3.. To improve your joint range of motion, strength train with a significant resistance through a full, pain-free range of motion. Strength training has been proven through research to increase flexibility, in addition to all of the other great benefits it provides.


mrfreddy said...

I have always instinctively hated stretching, so I rarely did it, even during the crazy daze when I was doing loads of cardio. It was nice to find out I wasn't being reckless by blowing it off.

I do find I am more flexible with strength training as my only official form of exercise. I could really feel it when I took surfing lessons for the second time, post slow burn - what a difference!

Anne said...

Off topic here, but I've been unable to access your superslow facility online for a while now. The messages I get when I click it are: "Safari can’t open the page “” because it can’t find the server “” and "Firefox can't find the server at"

Thought you should know this,

Dr. Sean Preuss said...

Anne-thanks for the heads up about the website. I have been able to access it, but I don't have Safari.

:E said...

Sean -

Great post. You hit the nail right on the head with this one. Keep up the blogging!

Unknown said...

Sean thank you for so much information! I'm glad I asked you about that b4 our session. I'll be thinking about the pink and blue structures becoming too far apart from each other for cross bridges to occur. So if stretching can cause this scenario, I'll stay away from that and focus on the goal of increasing strength, endurance, and the percentage of muscle involved.

Al said...

hey Sean,

Great blog!

I'm a long time SuperSlow instructor and like many of us dislike stretching protocols.

However, one text that I have found extremely invaluable is "The Stark Reality of Stretching" by Dr.Steven Stark. The book has some info flaws, but his approach to stretching really can't be called stretching in the traditional sense. It is more like allowing the muscle to return to its original resting length. His text emphasizes repeatedly the harm in traditional stretching methods. I've found his approach valuable for myself and clients in certain instances. I think you'll enjoy it.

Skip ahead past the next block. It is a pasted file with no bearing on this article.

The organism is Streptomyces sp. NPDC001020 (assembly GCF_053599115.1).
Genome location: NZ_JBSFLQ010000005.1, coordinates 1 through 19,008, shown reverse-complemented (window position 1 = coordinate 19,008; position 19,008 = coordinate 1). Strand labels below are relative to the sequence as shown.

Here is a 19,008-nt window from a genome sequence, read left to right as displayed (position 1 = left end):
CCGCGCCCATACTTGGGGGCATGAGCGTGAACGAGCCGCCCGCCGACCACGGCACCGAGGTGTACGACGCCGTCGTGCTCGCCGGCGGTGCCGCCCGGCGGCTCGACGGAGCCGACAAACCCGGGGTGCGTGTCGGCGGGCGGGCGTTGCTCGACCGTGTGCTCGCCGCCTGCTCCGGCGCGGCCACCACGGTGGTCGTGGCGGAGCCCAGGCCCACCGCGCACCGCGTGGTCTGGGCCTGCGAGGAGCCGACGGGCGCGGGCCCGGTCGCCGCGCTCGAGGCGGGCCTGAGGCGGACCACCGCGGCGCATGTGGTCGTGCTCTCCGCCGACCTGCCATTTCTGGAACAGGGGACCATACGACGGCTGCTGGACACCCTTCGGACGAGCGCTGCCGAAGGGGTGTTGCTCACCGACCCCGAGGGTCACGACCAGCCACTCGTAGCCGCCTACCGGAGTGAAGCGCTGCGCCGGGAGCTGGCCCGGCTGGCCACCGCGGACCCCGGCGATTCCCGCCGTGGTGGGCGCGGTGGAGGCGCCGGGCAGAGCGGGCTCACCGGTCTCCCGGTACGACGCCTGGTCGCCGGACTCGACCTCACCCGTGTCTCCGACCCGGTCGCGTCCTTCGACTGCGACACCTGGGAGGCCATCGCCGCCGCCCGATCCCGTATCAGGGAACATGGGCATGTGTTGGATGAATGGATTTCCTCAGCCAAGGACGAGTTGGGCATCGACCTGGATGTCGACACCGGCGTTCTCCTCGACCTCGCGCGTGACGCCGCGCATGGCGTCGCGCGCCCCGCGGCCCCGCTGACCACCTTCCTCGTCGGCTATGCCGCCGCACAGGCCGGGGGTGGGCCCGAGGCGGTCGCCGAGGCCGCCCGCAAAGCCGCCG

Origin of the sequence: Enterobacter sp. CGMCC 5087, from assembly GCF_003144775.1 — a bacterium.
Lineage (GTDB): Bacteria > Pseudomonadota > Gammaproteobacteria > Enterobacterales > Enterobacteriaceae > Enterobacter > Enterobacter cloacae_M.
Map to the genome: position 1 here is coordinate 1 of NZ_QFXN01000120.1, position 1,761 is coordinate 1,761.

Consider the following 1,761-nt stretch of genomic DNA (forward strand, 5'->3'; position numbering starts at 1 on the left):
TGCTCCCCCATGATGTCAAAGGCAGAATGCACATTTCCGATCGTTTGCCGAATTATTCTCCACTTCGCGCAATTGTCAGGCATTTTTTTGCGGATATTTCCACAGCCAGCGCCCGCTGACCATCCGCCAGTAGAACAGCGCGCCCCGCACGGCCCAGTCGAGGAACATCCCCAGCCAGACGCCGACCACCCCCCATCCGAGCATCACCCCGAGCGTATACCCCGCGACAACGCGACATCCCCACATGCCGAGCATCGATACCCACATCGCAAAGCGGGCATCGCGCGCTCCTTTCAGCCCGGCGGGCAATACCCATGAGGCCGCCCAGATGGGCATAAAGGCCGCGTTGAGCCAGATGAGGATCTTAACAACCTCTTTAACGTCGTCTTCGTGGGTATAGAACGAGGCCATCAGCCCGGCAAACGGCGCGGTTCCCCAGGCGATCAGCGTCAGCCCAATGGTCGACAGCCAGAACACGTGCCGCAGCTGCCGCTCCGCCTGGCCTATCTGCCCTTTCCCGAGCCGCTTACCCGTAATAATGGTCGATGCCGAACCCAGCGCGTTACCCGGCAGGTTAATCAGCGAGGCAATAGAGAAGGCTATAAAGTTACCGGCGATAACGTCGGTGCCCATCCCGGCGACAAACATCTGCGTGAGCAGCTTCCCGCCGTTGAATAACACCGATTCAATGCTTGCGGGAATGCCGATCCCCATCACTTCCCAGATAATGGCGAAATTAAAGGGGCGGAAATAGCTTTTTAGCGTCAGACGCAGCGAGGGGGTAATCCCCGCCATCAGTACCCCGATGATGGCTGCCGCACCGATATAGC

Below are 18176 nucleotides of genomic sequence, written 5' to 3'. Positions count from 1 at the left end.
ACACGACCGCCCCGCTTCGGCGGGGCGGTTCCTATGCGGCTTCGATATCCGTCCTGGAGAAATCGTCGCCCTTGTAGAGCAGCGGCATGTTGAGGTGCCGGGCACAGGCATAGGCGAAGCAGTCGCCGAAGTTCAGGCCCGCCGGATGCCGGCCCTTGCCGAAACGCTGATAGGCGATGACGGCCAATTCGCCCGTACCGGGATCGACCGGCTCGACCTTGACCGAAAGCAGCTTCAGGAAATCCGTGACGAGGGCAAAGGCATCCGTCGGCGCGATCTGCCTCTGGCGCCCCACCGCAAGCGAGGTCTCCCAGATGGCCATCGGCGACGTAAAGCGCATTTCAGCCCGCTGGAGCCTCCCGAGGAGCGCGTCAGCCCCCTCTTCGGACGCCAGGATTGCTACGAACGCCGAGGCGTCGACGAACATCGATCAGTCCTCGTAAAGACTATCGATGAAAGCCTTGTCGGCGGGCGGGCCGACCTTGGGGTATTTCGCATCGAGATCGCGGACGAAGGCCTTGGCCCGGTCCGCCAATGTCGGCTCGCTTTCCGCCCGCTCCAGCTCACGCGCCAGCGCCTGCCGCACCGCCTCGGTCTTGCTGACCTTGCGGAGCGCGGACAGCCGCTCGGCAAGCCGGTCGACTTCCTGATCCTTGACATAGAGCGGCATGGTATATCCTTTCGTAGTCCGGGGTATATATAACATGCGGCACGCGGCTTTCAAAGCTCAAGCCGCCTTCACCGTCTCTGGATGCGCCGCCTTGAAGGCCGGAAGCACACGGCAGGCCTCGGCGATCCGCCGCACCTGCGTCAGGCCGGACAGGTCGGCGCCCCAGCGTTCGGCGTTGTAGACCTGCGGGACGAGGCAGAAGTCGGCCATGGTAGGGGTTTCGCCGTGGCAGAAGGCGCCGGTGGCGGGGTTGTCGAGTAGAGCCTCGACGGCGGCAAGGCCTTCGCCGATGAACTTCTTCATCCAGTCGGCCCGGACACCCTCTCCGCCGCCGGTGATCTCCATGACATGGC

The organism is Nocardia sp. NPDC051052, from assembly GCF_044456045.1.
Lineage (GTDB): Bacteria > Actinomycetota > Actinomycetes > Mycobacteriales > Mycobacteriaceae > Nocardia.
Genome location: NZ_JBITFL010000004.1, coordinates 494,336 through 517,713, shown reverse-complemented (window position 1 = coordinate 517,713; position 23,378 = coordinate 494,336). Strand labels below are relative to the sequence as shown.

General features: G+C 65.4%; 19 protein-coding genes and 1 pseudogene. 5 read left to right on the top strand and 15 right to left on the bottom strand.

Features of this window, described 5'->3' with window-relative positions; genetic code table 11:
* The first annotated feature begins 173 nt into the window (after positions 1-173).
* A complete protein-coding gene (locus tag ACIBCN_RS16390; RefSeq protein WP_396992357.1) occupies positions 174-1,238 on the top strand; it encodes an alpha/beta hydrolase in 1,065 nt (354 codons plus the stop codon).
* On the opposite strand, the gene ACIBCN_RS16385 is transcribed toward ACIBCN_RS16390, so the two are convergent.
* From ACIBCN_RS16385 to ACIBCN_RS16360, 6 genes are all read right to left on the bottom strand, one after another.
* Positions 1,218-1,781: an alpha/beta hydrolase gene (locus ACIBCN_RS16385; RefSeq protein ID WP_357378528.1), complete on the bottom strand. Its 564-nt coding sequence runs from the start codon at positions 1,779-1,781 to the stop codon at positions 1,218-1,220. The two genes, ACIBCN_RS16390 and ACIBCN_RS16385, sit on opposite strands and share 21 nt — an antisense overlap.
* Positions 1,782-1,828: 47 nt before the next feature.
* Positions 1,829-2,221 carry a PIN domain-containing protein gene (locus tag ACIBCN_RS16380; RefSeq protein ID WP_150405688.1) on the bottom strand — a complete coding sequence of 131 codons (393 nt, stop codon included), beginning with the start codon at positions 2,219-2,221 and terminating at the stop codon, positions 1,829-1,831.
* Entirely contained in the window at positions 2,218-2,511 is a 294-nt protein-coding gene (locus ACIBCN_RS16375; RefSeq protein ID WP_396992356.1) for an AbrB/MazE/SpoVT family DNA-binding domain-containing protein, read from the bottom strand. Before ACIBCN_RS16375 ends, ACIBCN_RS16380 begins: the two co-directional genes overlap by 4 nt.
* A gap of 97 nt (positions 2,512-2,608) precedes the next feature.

His website has a good Q and A:


Dr. Sean Preuss said...

Al-Thank you for reading and for the kind words. I haven't heard of Dr. Stark or his book. I look forward to checking it out.

Al said...


No problem. I'm surprised I didn't come across your blog earlier.

About that book-let me clarify. Like you, I think stretching is useless and counterproductive as a warm up. So with that part of the book I completely disagree. But the book is incredibly accurate with regards to what you can "stretch" and what you cannot. He seems to be the only one that "gets" it. Many folks don't get that when you feel a "stretch", that you're feeling a reflex contraction and that is not good. His approach is extremely gentle and conservative.

I have found the things in his book useful for conditions like Plantar fasciitis, and things of that nature.

I think you'll find some things in it useful.